ex x-height Height of the lowercase x of that font 4ex
px pixel Based on monitor's resolution 30px
Absolute Length Values
Name Type Description Example
pt point used to describe font size. 1pt = 1 / 72 of an inch 5pt
pc picas used to describe font size, 1pc ~ 12pt 13pc
mm Millimeters - 25mm
cm Centimeters - 8.2cm
in Inches 1 inch = 2.54 cm 4.43in

Pixel sizes have the most stability between operating systems.

Now that you know that, I can show you how to size a font. If I wanted all the text on my web page/site to be 12 pixels, verdana I would make my CSS look like this:

body {
font-family : verdana;
font-size : 12px;
}

When you set the font size, it can have a variety of values:
Length Units: this can be an absolute, or relative value, measured like the above specifications.
Absolute Expression: this describes the font size. Possible values can be: xx-small, x-small, small, medium, large, x-large, and xx-large. Example: font-size : x-large; .
Smaller or Larger: describes the font in relation to the parent. Example: font-size : larger; .
Percentage: describes the font in proportion to the size of its parent element. Example: font-size : 23%; .

Font Styles
With font styles you can specify italic, or oblique. Oblique fonts are simply slanted to the right by the computer, italic fonts are completely redesigned making the serifs more pronounced, in addition to slanted it to the right.

To define the font style as italic or oblique you set up the CSS like this:

p {
font-style : oblique;
}

The p selector can be any html tag, such as the body tag. And don't forget the different ways to type a selector; refer to the Introduction to CSS.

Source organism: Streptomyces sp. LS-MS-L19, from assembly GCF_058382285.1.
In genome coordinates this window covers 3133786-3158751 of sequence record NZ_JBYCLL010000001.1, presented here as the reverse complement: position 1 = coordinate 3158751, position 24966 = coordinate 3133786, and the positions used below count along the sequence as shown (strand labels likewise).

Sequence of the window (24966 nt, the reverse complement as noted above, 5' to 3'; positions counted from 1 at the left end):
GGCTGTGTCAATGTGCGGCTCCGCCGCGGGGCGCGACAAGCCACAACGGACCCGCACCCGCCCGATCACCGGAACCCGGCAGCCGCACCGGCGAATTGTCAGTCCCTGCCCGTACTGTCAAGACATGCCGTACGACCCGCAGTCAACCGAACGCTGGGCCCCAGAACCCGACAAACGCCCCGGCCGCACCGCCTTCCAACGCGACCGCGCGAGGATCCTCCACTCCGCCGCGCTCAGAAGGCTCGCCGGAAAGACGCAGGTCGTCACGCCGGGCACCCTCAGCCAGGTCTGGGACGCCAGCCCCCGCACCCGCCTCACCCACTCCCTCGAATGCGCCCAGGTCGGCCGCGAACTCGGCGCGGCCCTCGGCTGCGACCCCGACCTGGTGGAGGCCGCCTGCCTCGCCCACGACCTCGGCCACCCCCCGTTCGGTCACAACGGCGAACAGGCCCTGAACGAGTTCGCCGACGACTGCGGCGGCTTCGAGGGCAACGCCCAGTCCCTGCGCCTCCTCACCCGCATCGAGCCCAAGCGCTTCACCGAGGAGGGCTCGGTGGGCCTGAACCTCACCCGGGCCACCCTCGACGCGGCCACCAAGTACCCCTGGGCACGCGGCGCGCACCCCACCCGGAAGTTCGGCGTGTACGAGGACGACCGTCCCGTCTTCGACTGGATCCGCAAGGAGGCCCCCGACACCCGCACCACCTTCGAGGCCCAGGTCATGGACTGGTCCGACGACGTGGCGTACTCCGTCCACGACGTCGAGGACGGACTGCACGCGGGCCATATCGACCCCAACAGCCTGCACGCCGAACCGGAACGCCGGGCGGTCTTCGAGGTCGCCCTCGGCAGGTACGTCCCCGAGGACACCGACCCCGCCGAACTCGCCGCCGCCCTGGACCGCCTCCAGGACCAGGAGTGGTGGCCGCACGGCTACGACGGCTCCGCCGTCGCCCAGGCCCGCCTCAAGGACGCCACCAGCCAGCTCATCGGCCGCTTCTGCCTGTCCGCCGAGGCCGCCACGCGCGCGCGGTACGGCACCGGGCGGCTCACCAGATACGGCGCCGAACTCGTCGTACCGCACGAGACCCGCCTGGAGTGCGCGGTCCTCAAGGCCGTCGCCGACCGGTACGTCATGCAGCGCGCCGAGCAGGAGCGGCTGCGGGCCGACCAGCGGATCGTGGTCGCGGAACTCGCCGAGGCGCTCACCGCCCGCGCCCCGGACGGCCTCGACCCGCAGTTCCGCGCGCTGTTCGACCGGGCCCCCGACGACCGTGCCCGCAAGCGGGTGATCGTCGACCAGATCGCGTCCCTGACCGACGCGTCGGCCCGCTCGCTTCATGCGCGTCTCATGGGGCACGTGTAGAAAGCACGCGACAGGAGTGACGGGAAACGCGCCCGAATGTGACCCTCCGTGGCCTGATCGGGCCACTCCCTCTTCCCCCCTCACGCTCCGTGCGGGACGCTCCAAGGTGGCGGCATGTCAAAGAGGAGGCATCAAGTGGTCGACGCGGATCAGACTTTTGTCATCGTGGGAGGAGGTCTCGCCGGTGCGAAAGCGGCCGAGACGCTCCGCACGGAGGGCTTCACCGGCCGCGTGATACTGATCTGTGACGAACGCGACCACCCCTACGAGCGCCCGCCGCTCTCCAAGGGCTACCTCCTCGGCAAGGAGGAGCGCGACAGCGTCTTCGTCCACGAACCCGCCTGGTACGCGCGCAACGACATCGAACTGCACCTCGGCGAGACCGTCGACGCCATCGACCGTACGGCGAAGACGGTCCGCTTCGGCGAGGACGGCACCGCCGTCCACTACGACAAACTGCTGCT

In this instance, the above CSS will render all text contained within the <p> and </p> tags oblique.

Font Weights
With CSS you can specify more then just "bold", you can specify:
bold
lighter
bolder
100 - 900

Font Weight numbers need to be in increments of 100. This value will increase the weight of the text, based on alternative versions of the font that are available.

To specify the font weight, you would do it like this:

h2 {
font-weight : bolder;
}

This will render all h2 tags bolder, relative to the parent element's weight.

Adjusting Kerning, Tracking, and Leading
With CSS, you can use the measurement types (px, pc, pt, etc) listed earlier to adjust the kerning (space between each letter), tracking (the space between each word), and leading (space between each line of text).

To adjust the Kerning, you would type { letter-spacing : value; }, for example, let's say I had a document, and I wanted all the text enclosed within <p> tags to have a space of 8px between each letter. I would type my style sheet like this:

p {
letter-spacing: 8px;
}

To adjust the Tracking, you type { word-spacing: value; }, for example, if I wanted all text on my document to have a space of -7px in between each word you would type this:

body {
word-spacing: -7px;
}

To adjust the leading, you type { line-height: value; }, Example:

.moreheight {
line-height: 12pt;
}

Your values can be a length, measured in px, pt, pc, etc., a number like 5 or 8, or a percentage.

Text Case
You can also use CSS to make a body of text all capital, lowercase, or even setting it up so only the first letter of each word will be uppercase.

To do this you use the text-transform property, and set the value to either "capitalize", "uppercase", or "lowercase".

For example, let's say you wanted your links to be normal, except when you hovered over them, in which case you wanted all letters to be uppercase. You could type this:

a {
text-transform: normal;
}
a:hover {
text-transform: uppercase;
}

Capitalize sets the first letter of each word in uppercase, uppercase makes all letters capital, lowercase makes all letters lowercase, and normal makes text normal.